Macrophages are considered essential to modulating an appropriate response to scaffold implantation due to their plasticity, and can subsequently change their phenotype in direct response to cytokine milieu present in the microenvironment. Inability to resolve chronic inflammation triggers fusion of macrophages to form giant cells, fibroblast recruitment, excessive collagen deposition and resolution through fibrous capsule formation. Using a streptavidin-conjugation technique, Kim et al. showed that materials coated with the endogenously expressed immunomodulatory molecule, CD200, effectively suppressed the influx of macrophages, thus dampening the inflammatory response to foreign materials in both in vitro and in vivo models [156]. It was later determined that the suppression occurred via Toll-like receptor 4 (TLR-4) downregulation [157]. Heparin is another biomaterial coating that limits the ability to form a fibrous layer by binding anti-thrombin, thus inhibiting the coagulation cascade [103]. IL-4 has been implicated in directing tissue repair, regeneration, as well as fibrosis, providing conflicting benefits and detriments to reducing inflammatory responses. It was shown that Th2 cells play a critical role in skeletal muscle injury by promoting the M2 macrophage phenotype; mediated specifically by IL-4. IL-4 has been implicated in other studies as a pro-regenerative factor in volumetric muscle loss (VML) after trauma [158,159]. In contrast to this idea, Schiechl et al. showed that basophils promoted the hyperactivation of pro-fibrotic responses in fibroblasts, in a model of chronic cardiac allograft rejection [160]. The effects of IL-4 and other potential therapeutics with varying impacts demonstrate the need for a greater understanding of the implications of therapies for pro- and anti-inflammatory mediators, as several are intertwined in both positive and negative inflammatory responses.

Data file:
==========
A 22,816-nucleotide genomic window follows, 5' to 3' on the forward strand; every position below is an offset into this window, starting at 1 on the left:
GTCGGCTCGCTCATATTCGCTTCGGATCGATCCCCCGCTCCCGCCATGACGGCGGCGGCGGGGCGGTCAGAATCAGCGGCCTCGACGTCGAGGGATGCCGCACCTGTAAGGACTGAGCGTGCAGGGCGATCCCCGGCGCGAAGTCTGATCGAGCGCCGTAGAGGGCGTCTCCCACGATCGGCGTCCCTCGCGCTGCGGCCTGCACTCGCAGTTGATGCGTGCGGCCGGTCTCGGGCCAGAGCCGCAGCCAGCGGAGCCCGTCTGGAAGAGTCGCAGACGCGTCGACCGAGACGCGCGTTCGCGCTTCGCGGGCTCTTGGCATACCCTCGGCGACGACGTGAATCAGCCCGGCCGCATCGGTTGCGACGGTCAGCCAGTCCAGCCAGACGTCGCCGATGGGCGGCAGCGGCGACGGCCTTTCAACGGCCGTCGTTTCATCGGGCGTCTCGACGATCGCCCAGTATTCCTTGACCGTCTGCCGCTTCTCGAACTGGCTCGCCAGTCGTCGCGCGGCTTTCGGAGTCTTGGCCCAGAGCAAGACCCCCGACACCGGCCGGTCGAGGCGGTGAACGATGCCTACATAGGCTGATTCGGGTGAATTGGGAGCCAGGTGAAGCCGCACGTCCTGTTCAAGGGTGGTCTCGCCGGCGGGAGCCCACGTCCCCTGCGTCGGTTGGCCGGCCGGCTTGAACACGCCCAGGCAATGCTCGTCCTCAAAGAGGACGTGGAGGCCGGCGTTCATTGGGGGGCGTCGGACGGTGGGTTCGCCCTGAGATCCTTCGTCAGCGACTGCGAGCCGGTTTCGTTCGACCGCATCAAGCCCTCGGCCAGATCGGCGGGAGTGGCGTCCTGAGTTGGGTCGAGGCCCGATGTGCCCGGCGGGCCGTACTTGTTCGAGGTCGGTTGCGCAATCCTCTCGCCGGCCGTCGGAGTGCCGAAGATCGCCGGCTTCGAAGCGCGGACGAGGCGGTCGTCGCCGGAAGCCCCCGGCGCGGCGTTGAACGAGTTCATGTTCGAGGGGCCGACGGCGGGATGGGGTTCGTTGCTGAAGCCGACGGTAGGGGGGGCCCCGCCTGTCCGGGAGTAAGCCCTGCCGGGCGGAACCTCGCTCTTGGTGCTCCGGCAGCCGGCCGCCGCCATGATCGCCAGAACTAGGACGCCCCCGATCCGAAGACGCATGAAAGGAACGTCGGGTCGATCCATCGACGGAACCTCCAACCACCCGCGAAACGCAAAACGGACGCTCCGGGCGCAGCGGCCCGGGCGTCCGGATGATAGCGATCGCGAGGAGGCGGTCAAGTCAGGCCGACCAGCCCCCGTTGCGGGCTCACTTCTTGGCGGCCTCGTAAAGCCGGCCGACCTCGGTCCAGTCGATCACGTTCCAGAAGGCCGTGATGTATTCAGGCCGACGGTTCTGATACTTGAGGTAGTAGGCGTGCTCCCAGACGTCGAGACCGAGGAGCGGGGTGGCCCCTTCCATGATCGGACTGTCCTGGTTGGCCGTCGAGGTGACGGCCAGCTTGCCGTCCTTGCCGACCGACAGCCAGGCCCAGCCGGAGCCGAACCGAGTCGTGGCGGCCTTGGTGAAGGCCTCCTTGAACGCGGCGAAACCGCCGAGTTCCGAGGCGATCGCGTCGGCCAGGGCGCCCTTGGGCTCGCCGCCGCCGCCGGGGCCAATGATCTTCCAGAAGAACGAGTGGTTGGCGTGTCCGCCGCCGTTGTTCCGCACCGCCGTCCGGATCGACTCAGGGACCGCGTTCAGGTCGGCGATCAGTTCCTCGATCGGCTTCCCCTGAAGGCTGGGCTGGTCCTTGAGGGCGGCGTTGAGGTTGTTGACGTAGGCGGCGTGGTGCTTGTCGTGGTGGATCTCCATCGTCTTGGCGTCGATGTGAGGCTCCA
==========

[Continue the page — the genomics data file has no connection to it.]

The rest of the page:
The impact of biological scaffolds on the immune system is currently believed to be the primary factor responsible for the positive regenerative outcomes [161]. Groups have previously found that biologically derived scaffolds can specifically polarize macrophages to the M2 macrophage state in vitro as well as in vivo [104]. Several mechanisms for this response have been proposed. For example, the breakdown of ECM when used as a scaffold material can reveal multiple cryptic domains of ECM-associated macromolecules, which govern a wide range of cell functionalities involving migration, invasion, adhesion and differentiation [105,162]. The fibronectin sites found naturally in the ECM have also proven critical in regulating cellular repair and wound homeostasis [162]. Several decellularized scaffolds with FDA approval currently exist, including early successes with AlloDermTM [163] and DermACELL™ [164]. In addition, by limiting the xenogenic complications of donor cells, grafted ECM platforms can be re-supplied with healthy anti-inflammatory cellular payloads. Several groups have had success isolating ECM components and transplanting with cells for cutaneous [165] as well as deep tissue [166,167,168] immunomodulatory and regenerative purposes. Some groups have specifically been able to modulate macrophages to an M2 state upon implantation [167], with anti-inflammatory improvements observed from both the ECM scaffold platform and the delivered MSC components. Naturally derived scaffolds have inherent limitations with regard to supply and, at times, cost of fabrication. Synthetic scaffolds may alternatively prove cost effective, but have yet to show a true advantage in terms of mediating inflammation after implantation without further altering the material properties with bioactive coatings.